Concord Museum

Concord
MA

Lantern hung from the Old North Church
on the night of Paul Revere’s ride.

QUICK FACTS
  • Founded in 1886.
  • The Old North Church lantern reputed to have been used by sexton Robert Newman has a provenance that cannot be certified. But it has a tradition, going back to 1853, of being one of the lanterns he used.
  • While there is a unique display of Revolutionary Americana, the Museum is especially rich in 19th-century artifacts.
  • One of the period rooms is Ralph Waldo Emerson’s actual study; the one in the Emerson Memorial House, where Emerson lived, is a recreation.
  • The Museum has the world’s largest collection of possessions by Henry David Thoreau, including furnishings from his cabin at nearby Walden Pond.
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Recognized by curators, historians, and educators for more than a century, the Concord Museum displays Americana from the 17th through the 19th centuries.

The collection began around 1850 and was exhibited before the Civil War; only a handful of Americana collections can claim to be as old or as remarkably well-documented. It is especially strong in artifacts from Concord, with furnishings from Concord homes, including five period rooms and decorative arts. Its history galleries include Revolutionary War powder horns, muskets, cannonballs, and fifes.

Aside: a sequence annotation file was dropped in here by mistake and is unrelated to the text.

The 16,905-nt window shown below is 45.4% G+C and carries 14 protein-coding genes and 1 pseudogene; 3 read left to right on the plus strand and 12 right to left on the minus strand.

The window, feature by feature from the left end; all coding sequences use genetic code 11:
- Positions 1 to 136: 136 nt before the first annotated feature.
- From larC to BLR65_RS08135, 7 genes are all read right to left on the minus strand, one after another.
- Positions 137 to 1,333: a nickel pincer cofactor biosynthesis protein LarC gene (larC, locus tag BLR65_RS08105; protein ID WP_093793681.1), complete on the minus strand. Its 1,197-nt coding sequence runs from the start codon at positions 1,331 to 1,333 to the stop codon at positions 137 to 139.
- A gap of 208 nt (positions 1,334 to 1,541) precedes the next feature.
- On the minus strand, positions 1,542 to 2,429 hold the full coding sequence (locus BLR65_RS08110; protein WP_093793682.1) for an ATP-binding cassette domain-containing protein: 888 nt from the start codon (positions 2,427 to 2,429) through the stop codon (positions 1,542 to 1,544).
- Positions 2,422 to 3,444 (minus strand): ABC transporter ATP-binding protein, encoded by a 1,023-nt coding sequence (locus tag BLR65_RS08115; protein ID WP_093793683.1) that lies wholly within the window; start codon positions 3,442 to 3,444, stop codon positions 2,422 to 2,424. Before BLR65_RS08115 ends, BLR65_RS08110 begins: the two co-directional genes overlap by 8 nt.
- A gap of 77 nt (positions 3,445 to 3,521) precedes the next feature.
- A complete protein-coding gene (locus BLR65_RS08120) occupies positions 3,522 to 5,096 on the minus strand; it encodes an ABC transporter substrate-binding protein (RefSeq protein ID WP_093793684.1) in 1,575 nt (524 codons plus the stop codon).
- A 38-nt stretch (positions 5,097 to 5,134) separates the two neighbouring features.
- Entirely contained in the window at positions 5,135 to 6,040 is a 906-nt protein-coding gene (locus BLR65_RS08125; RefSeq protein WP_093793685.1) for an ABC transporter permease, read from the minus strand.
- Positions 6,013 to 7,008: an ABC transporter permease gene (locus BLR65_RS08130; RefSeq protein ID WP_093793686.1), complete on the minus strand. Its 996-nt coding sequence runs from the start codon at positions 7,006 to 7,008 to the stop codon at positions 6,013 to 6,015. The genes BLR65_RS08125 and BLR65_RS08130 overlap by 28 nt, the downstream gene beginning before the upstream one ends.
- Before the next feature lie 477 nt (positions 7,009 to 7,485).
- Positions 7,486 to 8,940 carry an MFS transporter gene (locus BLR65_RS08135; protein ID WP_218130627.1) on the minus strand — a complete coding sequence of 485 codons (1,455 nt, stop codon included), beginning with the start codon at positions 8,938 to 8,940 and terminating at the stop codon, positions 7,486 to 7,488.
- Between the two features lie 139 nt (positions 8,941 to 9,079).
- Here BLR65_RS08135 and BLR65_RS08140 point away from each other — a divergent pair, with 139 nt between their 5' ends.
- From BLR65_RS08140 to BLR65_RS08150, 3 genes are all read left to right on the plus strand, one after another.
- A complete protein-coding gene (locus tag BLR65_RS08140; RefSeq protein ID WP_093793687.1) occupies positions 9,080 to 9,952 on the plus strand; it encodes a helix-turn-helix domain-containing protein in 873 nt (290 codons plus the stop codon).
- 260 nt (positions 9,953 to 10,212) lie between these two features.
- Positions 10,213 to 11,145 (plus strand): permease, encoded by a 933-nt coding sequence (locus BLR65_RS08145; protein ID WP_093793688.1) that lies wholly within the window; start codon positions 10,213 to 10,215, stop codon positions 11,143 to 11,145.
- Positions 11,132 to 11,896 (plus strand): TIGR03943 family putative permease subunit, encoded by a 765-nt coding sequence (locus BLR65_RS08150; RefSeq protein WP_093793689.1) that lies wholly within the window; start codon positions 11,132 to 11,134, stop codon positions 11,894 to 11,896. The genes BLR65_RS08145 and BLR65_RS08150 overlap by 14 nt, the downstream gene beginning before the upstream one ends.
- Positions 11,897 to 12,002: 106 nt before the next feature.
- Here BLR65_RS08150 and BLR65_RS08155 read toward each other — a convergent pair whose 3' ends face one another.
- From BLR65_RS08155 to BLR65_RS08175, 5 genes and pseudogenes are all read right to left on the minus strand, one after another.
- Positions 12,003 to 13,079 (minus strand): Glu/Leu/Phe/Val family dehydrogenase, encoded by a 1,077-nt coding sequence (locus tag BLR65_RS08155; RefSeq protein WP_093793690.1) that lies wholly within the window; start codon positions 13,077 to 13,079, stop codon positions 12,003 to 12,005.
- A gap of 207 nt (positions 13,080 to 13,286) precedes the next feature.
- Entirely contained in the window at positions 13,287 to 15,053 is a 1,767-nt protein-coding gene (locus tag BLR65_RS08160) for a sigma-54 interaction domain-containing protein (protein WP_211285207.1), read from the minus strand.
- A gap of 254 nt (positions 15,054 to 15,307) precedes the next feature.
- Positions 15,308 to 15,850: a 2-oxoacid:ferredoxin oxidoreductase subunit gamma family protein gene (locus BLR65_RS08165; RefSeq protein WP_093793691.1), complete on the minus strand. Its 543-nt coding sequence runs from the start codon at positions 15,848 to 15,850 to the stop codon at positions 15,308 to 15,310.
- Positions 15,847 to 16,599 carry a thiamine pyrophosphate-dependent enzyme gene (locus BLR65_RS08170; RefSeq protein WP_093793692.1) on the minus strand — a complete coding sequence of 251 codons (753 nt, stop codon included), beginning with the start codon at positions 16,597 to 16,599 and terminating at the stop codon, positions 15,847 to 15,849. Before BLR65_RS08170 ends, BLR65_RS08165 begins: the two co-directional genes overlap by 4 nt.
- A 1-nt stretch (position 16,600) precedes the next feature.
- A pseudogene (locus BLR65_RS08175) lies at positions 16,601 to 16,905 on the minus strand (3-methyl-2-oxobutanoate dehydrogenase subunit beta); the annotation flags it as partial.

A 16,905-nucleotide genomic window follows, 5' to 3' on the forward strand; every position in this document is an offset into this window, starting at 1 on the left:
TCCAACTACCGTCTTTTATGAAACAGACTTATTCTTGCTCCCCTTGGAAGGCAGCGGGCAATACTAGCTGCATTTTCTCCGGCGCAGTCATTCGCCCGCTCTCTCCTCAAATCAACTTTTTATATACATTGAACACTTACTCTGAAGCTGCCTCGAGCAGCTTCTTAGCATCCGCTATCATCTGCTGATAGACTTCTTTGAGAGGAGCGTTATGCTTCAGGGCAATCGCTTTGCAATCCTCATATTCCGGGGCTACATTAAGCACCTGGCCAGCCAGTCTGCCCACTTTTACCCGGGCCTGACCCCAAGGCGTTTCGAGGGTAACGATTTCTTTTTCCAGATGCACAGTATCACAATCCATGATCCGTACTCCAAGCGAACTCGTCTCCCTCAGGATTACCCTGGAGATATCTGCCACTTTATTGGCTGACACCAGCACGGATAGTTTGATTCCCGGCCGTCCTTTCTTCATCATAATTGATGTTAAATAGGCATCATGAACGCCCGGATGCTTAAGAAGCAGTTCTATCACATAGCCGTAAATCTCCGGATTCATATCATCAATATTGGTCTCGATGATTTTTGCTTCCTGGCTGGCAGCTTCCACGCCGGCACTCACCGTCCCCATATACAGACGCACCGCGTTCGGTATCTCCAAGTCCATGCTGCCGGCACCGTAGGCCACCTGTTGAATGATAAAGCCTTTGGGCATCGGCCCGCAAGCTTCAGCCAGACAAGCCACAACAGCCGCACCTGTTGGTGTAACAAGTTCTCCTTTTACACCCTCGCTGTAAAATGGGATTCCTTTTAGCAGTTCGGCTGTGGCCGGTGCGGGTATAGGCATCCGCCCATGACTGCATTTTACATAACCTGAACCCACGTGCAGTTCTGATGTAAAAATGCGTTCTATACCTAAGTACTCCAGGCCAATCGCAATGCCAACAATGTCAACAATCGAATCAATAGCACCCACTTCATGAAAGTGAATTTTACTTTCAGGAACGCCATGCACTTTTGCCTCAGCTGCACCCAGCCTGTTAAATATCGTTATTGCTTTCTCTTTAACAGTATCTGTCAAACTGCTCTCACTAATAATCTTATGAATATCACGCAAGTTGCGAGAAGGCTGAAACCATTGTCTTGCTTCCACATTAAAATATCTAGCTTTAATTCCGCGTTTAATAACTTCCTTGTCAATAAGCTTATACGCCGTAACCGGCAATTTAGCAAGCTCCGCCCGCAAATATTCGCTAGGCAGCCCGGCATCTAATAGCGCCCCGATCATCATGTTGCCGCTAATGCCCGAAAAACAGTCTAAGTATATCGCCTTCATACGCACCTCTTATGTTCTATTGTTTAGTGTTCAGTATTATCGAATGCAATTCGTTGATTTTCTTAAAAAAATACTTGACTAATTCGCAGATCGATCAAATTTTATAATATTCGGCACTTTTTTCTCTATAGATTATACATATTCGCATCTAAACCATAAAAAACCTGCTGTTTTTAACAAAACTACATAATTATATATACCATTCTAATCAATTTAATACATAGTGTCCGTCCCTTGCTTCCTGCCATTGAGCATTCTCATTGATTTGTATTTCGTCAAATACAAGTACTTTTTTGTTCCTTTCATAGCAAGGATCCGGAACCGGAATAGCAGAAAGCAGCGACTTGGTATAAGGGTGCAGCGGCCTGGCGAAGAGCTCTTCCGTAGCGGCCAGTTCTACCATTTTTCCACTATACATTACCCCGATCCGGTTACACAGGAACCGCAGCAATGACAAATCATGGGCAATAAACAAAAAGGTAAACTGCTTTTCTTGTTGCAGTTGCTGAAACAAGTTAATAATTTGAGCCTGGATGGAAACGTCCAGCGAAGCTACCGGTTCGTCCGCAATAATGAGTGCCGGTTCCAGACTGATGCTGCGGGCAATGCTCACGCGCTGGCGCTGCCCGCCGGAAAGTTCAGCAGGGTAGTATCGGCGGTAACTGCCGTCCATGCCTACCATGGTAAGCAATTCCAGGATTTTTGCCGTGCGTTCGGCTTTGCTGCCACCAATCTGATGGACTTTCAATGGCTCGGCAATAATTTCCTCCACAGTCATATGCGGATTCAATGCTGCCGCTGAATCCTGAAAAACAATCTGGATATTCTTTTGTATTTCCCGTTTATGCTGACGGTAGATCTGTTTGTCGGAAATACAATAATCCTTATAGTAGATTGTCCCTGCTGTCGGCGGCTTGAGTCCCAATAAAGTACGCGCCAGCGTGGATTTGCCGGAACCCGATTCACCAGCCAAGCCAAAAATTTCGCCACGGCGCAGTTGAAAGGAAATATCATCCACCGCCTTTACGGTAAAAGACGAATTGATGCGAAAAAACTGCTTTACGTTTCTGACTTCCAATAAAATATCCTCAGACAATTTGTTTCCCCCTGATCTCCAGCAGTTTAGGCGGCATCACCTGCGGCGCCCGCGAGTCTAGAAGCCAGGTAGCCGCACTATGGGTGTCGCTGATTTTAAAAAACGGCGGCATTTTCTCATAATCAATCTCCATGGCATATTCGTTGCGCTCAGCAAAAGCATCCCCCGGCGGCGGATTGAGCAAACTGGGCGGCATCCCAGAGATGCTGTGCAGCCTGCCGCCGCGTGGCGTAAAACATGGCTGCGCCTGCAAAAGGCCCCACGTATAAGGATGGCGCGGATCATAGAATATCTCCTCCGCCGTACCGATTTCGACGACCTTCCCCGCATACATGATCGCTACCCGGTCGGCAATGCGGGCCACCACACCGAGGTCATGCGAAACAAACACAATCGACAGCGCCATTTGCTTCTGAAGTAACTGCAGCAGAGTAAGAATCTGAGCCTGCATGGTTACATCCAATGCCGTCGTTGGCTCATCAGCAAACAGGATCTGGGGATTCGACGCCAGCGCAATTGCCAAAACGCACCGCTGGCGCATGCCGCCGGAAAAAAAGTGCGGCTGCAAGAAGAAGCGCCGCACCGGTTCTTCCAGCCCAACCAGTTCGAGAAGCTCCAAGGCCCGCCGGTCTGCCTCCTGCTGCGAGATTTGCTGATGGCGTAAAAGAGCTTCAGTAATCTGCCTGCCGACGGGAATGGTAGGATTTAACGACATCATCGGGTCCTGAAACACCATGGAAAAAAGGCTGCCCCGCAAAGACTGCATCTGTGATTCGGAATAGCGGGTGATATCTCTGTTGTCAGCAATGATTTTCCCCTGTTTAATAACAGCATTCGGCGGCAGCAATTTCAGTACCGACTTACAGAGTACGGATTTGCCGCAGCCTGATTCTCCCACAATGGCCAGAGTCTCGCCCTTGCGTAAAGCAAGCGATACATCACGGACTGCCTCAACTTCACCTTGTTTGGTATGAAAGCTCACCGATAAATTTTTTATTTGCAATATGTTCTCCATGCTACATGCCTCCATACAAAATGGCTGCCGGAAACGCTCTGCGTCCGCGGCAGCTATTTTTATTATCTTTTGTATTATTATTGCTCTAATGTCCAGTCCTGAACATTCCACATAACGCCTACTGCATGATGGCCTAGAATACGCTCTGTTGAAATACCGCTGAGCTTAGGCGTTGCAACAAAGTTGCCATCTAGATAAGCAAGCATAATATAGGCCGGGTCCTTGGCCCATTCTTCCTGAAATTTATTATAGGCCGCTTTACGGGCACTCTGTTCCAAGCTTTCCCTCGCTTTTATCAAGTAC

There are also continually changing special exhibitions.

The French years provided Franklin’s detractors precisely what they needed: proof that the ur-American was un-American. Franklin was the Founding Father who had come the furthest, which makes him today the most compelling; he was also the Founding Father who traveled the farthest, which in his own century made him the most suspect. Few other homes in Philadelphia sported both Réaumur and Fahrenheit thermometers. The story goes that when Franklin proposed that Congress open its meetings with a prayer, Alexander Hamilton quipped that that body had no need of foreign aid. The story may be apocryphal but the sentiment was real. The expatriate patriot, Franklin was associated in many minds with the dependent chapter of American independence, one better expunged from the record.

Stacy Schiff
A Great Improvisation: Franklin, France, and the Birth of America (2005)